New Urban League looks to take Las Vegas to the next level
As our communities brace against the rippling effects of a faltering economy, agencies such as the Urban League have received federal stimulus dollars to help combat a growing number of fiscal woes.
Established in 2004, the Urban League of Las Vegas (recently rebranded from its original name, the Las Vegas Clark County Urban League) has named a longtime local leader, Assemblyman Morse Arberry Jr., as interim president/CEO. He is serving while a national search is conducted for a permanent leader.
“We are redefining ourselves as the Urban League of Las Vegas, not affiliated with county government,” said Arberry. Eager to take the agency’s helm, Arberry’s new post comes near the end of a 24-year stint in the state legislature.
According to Arberry, the Urban League of Las Vegas is “going to take the community on a progressive level. There is a new top-level administration staff, and we are excited to bring the Urban League of Las Vegas to another level.”
Although the Las Vegas organization is affiliated with the National Urban League, Arberry is quick to highlight what he sees as significant differences. For example, the local agency stands on the more than 30-year legacy of the Economic Opportunity Board. “Typically our mission … is different then the National Urban League’s mission,” said Arberry, “We are a community action agency … trying to educate, train and put people back to work. We also have programming for the youth and dealing with ex-felons. We are stepping up to the plate and developing solutions to many issues.”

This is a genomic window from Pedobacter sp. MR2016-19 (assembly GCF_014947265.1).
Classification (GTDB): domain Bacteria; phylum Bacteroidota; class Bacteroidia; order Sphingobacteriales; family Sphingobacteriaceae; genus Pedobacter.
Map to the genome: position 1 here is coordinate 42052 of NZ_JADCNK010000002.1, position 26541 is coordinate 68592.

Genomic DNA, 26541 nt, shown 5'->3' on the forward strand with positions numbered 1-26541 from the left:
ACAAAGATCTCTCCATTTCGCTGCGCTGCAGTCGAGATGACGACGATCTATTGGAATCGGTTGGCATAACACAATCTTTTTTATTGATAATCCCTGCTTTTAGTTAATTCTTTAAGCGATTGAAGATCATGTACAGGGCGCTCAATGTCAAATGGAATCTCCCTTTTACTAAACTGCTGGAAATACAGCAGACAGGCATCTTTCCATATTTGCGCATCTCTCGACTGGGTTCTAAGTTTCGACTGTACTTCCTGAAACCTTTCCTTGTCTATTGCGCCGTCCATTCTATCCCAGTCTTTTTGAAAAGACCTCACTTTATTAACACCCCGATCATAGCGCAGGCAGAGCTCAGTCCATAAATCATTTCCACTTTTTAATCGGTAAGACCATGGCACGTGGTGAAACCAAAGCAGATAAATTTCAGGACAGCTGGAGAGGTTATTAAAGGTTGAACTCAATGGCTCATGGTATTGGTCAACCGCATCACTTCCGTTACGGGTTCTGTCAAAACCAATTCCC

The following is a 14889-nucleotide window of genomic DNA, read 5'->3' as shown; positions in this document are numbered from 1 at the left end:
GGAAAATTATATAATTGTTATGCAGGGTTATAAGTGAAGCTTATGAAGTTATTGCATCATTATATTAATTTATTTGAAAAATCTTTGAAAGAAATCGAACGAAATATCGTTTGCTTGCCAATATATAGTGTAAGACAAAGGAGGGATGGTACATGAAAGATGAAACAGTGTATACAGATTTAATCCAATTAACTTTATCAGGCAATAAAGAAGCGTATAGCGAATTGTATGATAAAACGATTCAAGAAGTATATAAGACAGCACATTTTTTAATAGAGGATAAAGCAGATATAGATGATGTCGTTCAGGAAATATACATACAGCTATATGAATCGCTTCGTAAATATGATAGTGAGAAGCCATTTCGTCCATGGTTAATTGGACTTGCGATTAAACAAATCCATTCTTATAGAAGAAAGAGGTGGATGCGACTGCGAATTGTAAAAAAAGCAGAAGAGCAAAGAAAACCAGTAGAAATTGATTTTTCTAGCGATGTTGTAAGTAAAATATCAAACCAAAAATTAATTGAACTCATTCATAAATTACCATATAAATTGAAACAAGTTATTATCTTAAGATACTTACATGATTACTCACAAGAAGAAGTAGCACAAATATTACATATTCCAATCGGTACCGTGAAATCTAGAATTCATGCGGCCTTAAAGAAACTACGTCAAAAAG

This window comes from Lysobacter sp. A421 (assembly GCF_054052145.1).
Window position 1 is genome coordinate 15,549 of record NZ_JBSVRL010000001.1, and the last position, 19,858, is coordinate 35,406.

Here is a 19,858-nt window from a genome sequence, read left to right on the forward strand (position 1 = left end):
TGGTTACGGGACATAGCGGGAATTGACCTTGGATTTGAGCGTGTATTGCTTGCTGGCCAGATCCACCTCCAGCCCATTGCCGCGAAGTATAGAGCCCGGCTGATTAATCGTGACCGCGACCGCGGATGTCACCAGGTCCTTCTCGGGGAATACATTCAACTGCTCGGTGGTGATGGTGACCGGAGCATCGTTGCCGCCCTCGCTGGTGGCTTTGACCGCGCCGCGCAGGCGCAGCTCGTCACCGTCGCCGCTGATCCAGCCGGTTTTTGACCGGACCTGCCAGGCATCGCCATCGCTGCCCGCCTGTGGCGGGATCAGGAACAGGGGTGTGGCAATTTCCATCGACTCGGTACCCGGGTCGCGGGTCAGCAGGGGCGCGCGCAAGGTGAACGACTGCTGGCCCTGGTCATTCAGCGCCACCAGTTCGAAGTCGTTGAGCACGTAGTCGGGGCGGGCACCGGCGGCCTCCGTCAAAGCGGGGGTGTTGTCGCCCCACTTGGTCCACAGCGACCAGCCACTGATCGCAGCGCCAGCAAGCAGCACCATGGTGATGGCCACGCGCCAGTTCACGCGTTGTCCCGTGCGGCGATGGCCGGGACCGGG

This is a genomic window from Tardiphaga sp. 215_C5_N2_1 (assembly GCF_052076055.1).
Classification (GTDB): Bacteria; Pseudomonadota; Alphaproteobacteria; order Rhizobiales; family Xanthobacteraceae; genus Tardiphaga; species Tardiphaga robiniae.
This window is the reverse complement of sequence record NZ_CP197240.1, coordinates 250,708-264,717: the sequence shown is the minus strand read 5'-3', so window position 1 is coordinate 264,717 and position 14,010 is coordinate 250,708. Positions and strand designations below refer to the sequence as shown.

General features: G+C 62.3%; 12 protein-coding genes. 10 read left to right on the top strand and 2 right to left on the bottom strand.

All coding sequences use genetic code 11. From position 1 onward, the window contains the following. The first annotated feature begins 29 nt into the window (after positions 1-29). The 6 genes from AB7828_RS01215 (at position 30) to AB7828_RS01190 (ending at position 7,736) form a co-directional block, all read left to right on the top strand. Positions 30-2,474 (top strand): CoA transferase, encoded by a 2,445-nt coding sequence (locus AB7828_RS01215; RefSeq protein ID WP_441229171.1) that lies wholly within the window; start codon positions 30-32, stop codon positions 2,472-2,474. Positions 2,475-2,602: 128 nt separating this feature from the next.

One of the organization’s chief concerns: Nevada’s high unemployment rate. “Many people have sought our services because they have lost their jobs and are dealing with being unemployed for the first time in their lives,” said Arberry. “There are many issues that they are faced with, and we train and help them deal with their situations.”
Despite the agency’s work, there are whispers in some circles that stimulus funds allocated to the Urban League and other organizations may not end up benefiting those who need it most. Arberry is quick to dispel such criticism.
“We try to educate people about the stimulus money we have received and get them to understand that it is short-lived,” he said. “We have to compound fundraising services on that stimulus money, so when it is no longer available we are still raising money to do the job we are supposed to do. This is what President Obama said from the outset of the stimulus package: He wants the money to energize people and agencies, and then it is up to us to pick up the ball and keep running with it.”